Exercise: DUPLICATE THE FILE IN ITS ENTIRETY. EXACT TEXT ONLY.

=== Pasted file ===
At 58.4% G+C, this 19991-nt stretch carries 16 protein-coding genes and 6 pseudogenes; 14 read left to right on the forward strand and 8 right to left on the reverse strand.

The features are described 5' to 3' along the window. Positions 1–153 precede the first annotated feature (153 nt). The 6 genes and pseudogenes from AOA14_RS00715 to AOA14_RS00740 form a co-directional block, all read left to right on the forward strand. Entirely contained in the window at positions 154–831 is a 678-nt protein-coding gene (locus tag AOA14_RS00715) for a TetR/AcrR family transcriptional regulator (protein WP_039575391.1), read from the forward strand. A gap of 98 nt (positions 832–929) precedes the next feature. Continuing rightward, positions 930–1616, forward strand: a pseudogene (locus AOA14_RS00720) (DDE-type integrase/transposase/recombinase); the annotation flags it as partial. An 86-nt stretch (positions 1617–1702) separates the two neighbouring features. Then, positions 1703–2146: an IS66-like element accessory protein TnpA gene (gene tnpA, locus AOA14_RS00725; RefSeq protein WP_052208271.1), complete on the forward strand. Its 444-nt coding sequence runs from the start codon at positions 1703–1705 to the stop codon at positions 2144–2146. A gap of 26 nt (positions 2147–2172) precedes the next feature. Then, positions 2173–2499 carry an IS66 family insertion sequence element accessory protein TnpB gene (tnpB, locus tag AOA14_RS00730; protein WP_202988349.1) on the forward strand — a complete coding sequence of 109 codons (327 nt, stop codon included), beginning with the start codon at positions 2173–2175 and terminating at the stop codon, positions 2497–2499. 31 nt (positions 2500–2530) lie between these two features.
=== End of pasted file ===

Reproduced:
At 58.4% G+C, this 19991-nt stretch carries 16 protein-coding genes and 6 pseudogenes; 14 read left to right on the forward strand and 8 right to left on the reverse strand.

The features are described 5' to 3' along the window. Positions 1–153 precede the first annotated feature (153 nt). The 6 genes and pseudogenes from AOA14_RS00715 to AOA14_RS00740 form a co-directional block, all read left to right on the forward strand. Entirely contained in the window at positions 154–831 is a 678-nt protein-coding gene (locus tag AOA14_RS00715) for a TetR/AcrR family transcriptional regulator (protein WP_039575391.1), read from the forward strand. A gap of 98 nt (positions 832–929) precedes the next feature. Continuing rightward, positions 930–1616, forward strand: a pseudogene (locus AOA14_RS00720) (DDE-type integrase/transposase/recombinase); the annotation flags it as partial. An 86-nt stretch (positions 1617–1702) separates the two neighbouring features. Then, positions 1703–2146: an IS66-like element accessory protein TnpA gene (gene tnpA, locus AOA14_RS00725; RefSeq protein WP_052208271.1), complete on the forward strand. Its 444-nt coding sequence runs from the start codon at positions 1703–1705 to the stop codon at positions 2144–2146. A gap of 26 nt (positions 2147–2172) precedes the next feature. Then, positions 2173–2499 carry an IS66 family insertion sequence element accessory protein TnpB gene (tnpB, locus tag AOA14_RS00730; protein WP_202988349.1) on the forward strand — a complete coding sequence of 109 codons (327 nt, stop codon included), beginning with the start codon at positions 2173–2175 and terminating at the stop codon, positions 2497–2499. 31 nt (positions 2500–2530) lie between these two features.